Main Street America Group's new surety bond platform has been a huge success, the Jacksonville, Fla.-based P&C carrier reports. Main Street America Group (more than $800 million in annual premium) says the Main Street Station for Bonds platform, which was built in-house, has led to labor efficiency for both distributor customers and internal staff and has resulted in an increase of new business of about 25 percent annually since launching in January 2008.
The carrier embarked on development of the bond platform in order to address the highly fragmented and technologically antiquated surety bond market, according to Brian Beggs, VP and head of Main Street America Group's surety bond business. "The users of bonds are the customers of our [distributor] customers, who file the bonds with probate courts, federal or state courts, municipalities or others," he explains. "The number of people requiring bonds could be in the hundreds of thousands and, theoretically, each of them could have their own bond form."
Many surety bonds still are composed on the fly and created or modified using typewriters, copying machines and White-Out, resulting in inefficiencies for both distributors and carriers, Beggs adds. The lack of standardized forms, combined with low profit margins, has made the surety business unfertile ground for the developers of software systems. Consequently, in order to attract surety business through a superior process, Main Street America group had to undertake the development of the Main Street Station for Bonds platform internally with a blended team including resources from Keene, N.H.-based Computer Solutions of Keene. "There isn't a big enough market to get most software companies excited about building a bond system," Beggs notes.
Quicker and Better
In late 2006 Main Street America Group began mapping the surety bond submission process, including both internal and external workflow, Beggs relates. "We wanted to look at the whole process, not just what we had historically done internally," he says. "We looked at ways to utilize technology to eliminate steps and provide something quicker and better. We wanted to make sure that even someone who didn't have experience with bonds could still get through the process easily."
The carrier built a rating engine and printing functionality, added data storage, and developed underwriting logic, Beggs recalls. Key to the effort, he says, was a library of forms designed using examples that the carrier had accumulated in its surety business. "We built Adobe PDF versions of all the forms that had coffee rings and ink stains and then built rating and underwriting rules to go behind them," Beggs explains.
When the platform initially went live nearly two years ago, Main Street America's distributor/customers were able to access about 2,000 forms within the library, using a search engine that relies on keywords for jurisdictions and types. Currently the library contains about 5,000 forms. "Users can add words to refine the search," Beggs comments. "Once the form is chosen, the system automatically knows all the underwriting questions that will need to be asked in order to complete the form. It's completely automated, so all the agent needs to know is the name and address of their customer and some information for a few underwriting questions, and the system will do the rest."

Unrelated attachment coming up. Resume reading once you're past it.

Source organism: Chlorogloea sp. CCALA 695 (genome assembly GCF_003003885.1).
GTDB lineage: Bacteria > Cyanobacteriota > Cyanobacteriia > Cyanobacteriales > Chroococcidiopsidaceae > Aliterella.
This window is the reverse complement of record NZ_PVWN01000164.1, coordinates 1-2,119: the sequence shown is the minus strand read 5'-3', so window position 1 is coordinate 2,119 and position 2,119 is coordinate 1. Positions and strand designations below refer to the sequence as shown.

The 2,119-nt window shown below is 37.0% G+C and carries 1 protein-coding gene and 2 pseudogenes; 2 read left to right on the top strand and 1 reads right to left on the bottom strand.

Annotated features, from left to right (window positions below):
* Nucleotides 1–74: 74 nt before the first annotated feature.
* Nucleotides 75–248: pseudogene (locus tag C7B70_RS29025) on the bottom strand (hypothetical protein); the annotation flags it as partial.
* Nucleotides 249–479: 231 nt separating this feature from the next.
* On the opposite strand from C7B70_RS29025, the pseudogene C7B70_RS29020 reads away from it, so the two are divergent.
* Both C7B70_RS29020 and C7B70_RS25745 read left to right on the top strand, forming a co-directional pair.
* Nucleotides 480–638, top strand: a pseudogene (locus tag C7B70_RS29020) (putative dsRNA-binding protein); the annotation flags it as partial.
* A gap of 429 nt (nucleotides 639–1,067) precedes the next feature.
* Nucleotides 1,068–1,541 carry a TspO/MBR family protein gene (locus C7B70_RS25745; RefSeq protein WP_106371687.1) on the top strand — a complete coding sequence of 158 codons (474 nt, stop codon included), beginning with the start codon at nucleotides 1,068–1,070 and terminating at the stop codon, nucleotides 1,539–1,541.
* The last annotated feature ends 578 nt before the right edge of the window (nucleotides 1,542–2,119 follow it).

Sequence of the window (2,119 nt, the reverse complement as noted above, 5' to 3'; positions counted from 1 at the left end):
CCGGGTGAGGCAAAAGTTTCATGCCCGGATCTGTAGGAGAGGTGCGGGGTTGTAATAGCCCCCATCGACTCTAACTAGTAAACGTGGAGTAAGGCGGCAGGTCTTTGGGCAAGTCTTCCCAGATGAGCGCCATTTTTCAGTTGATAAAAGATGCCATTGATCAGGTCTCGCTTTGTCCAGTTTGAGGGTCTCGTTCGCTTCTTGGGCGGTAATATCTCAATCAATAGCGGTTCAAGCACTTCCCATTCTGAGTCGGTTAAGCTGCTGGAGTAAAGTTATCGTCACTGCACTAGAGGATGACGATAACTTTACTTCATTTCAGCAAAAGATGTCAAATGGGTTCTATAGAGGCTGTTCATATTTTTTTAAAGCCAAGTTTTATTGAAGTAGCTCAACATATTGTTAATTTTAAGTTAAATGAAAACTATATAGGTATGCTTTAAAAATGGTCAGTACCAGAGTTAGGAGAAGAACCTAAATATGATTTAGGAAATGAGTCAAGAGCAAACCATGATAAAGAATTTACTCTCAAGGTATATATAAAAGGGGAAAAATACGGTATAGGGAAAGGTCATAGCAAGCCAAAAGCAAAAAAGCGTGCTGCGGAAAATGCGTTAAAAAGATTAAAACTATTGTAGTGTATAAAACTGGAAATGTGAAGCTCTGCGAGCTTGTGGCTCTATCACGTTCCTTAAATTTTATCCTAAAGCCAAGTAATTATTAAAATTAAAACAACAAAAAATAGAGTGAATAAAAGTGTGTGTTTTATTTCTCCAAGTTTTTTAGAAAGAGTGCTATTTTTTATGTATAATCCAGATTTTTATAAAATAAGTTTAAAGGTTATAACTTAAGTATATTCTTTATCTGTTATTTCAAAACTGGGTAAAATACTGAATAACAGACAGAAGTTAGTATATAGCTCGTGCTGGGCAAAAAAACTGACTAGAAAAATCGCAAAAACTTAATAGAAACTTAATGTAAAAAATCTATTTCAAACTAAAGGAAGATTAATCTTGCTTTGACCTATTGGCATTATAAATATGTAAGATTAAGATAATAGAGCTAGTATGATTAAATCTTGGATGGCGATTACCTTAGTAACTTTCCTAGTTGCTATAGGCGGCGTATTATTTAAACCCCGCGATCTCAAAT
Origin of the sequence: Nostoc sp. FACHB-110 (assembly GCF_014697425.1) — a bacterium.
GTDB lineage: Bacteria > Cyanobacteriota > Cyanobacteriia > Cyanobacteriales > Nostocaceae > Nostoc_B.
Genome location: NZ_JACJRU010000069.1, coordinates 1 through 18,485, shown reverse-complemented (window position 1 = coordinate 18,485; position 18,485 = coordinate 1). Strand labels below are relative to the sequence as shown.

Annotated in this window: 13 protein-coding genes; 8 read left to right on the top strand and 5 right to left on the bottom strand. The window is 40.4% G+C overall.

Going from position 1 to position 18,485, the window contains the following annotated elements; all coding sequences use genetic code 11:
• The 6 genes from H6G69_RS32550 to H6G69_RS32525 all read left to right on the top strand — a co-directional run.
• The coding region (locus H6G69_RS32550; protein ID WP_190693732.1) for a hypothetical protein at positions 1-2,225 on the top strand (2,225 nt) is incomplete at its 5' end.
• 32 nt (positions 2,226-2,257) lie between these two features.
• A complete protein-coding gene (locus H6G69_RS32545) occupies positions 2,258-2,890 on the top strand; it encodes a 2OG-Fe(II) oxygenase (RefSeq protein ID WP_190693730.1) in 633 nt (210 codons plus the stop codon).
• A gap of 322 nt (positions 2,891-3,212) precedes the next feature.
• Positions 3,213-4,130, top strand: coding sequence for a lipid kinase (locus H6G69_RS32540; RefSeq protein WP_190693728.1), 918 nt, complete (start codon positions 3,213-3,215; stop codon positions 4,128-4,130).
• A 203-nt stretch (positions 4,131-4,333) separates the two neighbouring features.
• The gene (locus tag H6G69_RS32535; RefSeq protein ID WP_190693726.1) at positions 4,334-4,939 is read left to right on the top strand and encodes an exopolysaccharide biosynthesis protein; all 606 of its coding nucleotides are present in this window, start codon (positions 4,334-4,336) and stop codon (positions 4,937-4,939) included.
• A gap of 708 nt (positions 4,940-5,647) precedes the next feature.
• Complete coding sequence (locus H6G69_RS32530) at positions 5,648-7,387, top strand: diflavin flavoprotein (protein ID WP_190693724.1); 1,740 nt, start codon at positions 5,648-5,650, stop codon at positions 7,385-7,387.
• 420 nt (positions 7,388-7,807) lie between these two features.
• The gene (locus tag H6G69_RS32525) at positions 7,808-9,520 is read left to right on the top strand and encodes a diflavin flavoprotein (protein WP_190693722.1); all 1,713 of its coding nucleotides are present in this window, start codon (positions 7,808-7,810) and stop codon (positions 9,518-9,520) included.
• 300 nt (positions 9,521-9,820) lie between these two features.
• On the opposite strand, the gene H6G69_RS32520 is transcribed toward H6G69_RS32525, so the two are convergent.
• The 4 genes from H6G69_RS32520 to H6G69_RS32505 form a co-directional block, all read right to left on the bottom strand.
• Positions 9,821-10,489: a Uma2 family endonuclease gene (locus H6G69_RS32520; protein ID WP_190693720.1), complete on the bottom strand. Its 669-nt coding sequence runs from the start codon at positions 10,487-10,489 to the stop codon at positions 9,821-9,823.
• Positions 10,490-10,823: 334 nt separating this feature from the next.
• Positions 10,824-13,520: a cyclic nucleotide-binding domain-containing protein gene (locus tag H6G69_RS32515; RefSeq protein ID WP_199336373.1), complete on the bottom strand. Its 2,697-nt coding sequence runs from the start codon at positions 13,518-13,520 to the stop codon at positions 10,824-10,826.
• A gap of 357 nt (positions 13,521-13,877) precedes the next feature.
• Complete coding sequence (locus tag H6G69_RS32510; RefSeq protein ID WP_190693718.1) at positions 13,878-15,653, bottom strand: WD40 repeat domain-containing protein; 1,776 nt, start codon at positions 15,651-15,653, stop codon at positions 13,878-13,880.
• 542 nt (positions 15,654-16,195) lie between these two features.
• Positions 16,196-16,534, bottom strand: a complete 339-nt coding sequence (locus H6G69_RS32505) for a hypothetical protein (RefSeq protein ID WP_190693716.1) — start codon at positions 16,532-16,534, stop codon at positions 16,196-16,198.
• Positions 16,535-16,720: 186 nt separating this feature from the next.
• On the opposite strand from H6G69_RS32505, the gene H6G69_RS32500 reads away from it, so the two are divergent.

Based on process analysis, Main Street America estimates that the forms library cuts in half the time it would take an agent to locate and fill out a form manually. The automated underwriting process enables business to be issued instantaneously, according to Sharon Petrell, IT program manager, Main Street America. "It could take days to get a response from an underwriter, whereas in this case the agent is operating in a real-time environment," she comments. "It's underwritten, the agent knows what it's going to cost, and they can print it on the spot."
The ease provided by the new platform has been followed by a 25 percent increase in new business and premium, which has persisted through an otherwise troubled market in 2009, according to Beggs. The system also has resulted in internal productivity gains of 35 percent to 40 percent, he adds. "We took the time and labor savings from automation as an opportunity to redirect our people into more productive tasks," Beggs says. "Interestingly, by shortening the timeline we have also increased expectations for us to be responsive to customers."
Beggs is happy to cater to increasing customer demands, given the business results of the platform so far, and since launching the bond platform, the carrier has worked on preparing for an automated renewal process. According to Beggs, the automated renewal process is projected to bring a further 15 percent to 20 percent efficiency improvement during the 2010 renewal season. "The challenge was that the bonds that predated the launch of the system lacked the data to drive an automated renewal process," he explains. "We had to go back and convert and add data, which we finished a few months ago."
Main Street America's next step for the platform is to deliver data in standard XML format in order to empower agents to delegate the creation of future bond business submissions to sub-users among their end customers, Beggs reports. "That will be delivered at the end of the first quarter of 2010," he says.
Anthony O'Donnell has covered technology in the insurance industry since 2000, when he joined the editorial staff of Insurance & Technology. As an editor and reporter for I&T and the InformationWeek Financial Services of TechWeb he has written on all areas of information ... View Full Bio